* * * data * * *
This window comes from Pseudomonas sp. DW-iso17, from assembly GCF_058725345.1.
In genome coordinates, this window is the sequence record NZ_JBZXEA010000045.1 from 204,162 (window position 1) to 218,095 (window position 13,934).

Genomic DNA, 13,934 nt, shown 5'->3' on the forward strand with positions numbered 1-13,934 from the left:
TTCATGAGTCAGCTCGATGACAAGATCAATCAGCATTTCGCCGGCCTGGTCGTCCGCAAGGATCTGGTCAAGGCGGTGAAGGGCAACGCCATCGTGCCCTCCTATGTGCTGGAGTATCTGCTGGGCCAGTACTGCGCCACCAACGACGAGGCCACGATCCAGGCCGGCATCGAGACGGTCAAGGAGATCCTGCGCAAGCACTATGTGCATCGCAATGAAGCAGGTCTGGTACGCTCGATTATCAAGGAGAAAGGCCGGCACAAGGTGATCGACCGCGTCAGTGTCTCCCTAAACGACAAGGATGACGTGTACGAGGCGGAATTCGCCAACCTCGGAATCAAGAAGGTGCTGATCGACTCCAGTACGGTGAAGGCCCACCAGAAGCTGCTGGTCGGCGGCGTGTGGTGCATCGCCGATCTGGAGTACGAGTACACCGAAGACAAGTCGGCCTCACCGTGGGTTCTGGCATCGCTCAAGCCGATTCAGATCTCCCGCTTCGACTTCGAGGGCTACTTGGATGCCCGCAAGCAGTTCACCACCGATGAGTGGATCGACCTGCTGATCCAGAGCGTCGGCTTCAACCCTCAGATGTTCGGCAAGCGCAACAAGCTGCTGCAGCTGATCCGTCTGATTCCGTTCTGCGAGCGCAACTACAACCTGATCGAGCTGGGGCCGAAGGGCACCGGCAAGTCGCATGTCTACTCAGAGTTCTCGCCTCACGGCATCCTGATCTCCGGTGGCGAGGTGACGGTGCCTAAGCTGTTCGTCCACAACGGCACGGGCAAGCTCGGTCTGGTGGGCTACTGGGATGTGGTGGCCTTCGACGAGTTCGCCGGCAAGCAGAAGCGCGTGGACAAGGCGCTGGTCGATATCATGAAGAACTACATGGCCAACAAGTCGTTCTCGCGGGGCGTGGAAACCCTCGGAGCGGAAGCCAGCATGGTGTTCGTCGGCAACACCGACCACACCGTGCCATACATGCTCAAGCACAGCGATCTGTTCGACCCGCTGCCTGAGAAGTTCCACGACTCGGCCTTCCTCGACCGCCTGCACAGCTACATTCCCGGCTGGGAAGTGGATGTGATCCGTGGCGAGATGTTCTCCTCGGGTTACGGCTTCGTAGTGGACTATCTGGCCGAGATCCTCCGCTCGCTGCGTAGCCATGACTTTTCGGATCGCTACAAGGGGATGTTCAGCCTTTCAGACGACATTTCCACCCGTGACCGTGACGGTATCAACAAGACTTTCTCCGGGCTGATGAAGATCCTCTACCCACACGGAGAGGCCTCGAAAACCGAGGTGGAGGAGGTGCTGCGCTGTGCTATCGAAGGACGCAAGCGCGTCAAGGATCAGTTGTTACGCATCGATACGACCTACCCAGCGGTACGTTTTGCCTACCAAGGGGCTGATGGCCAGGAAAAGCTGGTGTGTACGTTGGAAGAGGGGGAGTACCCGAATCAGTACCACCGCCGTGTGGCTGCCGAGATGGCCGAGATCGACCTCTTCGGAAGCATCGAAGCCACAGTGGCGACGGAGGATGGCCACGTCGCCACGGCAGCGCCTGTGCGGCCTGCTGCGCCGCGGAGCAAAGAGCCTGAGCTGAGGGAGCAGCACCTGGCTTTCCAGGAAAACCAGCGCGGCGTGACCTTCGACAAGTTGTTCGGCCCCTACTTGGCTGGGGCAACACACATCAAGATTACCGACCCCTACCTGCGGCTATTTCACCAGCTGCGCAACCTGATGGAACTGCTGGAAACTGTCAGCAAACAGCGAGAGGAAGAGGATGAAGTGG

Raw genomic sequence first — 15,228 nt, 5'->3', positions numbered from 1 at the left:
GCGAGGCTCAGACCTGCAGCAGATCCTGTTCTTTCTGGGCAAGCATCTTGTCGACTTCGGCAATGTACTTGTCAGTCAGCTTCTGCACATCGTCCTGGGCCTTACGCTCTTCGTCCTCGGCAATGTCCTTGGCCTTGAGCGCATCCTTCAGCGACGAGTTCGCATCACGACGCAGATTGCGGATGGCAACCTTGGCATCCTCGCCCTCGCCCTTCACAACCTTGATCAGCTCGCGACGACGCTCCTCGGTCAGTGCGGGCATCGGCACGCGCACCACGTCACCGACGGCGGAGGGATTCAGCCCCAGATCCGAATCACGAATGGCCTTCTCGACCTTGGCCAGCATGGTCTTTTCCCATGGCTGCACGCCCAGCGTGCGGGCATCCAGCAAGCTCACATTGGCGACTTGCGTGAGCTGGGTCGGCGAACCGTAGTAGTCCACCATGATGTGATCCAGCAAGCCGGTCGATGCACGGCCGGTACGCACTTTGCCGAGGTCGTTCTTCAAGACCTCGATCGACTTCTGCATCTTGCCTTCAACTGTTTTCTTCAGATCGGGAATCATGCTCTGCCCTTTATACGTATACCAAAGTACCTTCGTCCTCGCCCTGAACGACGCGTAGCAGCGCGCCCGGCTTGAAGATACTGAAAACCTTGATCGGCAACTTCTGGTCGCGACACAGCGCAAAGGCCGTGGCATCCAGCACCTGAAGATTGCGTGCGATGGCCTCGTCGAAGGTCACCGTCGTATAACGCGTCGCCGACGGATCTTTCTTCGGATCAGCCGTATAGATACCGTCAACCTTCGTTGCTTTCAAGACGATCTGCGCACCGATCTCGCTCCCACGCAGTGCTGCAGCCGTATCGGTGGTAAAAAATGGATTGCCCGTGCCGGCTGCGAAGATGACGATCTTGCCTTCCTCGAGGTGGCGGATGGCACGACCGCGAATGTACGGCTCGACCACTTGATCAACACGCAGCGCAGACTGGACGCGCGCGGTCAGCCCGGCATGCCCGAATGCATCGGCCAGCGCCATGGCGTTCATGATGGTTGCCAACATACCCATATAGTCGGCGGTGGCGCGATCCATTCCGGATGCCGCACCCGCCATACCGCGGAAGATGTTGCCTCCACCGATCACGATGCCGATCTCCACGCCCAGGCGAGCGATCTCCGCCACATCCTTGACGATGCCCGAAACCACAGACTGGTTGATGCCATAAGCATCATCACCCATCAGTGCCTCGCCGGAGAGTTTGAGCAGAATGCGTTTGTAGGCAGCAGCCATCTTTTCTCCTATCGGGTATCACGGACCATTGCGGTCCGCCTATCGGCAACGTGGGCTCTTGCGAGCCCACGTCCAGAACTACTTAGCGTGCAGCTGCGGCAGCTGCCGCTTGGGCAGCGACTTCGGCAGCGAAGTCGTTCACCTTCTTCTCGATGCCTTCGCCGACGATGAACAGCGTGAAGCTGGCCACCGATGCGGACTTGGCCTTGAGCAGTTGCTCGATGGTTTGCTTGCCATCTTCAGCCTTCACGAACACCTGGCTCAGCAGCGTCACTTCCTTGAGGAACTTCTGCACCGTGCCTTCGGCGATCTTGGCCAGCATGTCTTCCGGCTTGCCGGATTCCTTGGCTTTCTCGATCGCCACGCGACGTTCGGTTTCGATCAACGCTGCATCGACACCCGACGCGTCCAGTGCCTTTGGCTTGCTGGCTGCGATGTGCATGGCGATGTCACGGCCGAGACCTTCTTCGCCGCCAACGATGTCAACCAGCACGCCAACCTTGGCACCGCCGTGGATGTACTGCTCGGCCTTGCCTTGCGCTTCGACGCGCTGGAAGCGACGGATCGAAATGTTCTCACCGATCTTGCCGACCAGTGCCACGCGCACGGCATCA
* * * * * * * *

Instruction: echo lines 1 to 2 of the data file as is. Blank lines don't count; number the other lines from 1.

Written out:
This window comes from Pseudomonas sp. DW-iso17, from assembly GCF_058725345.1.
In genome coordinates, this window is the sequence record NZ_JBZXEA010000045.1 from 204,162 (window position 1) to 218,095 (window position 13,934).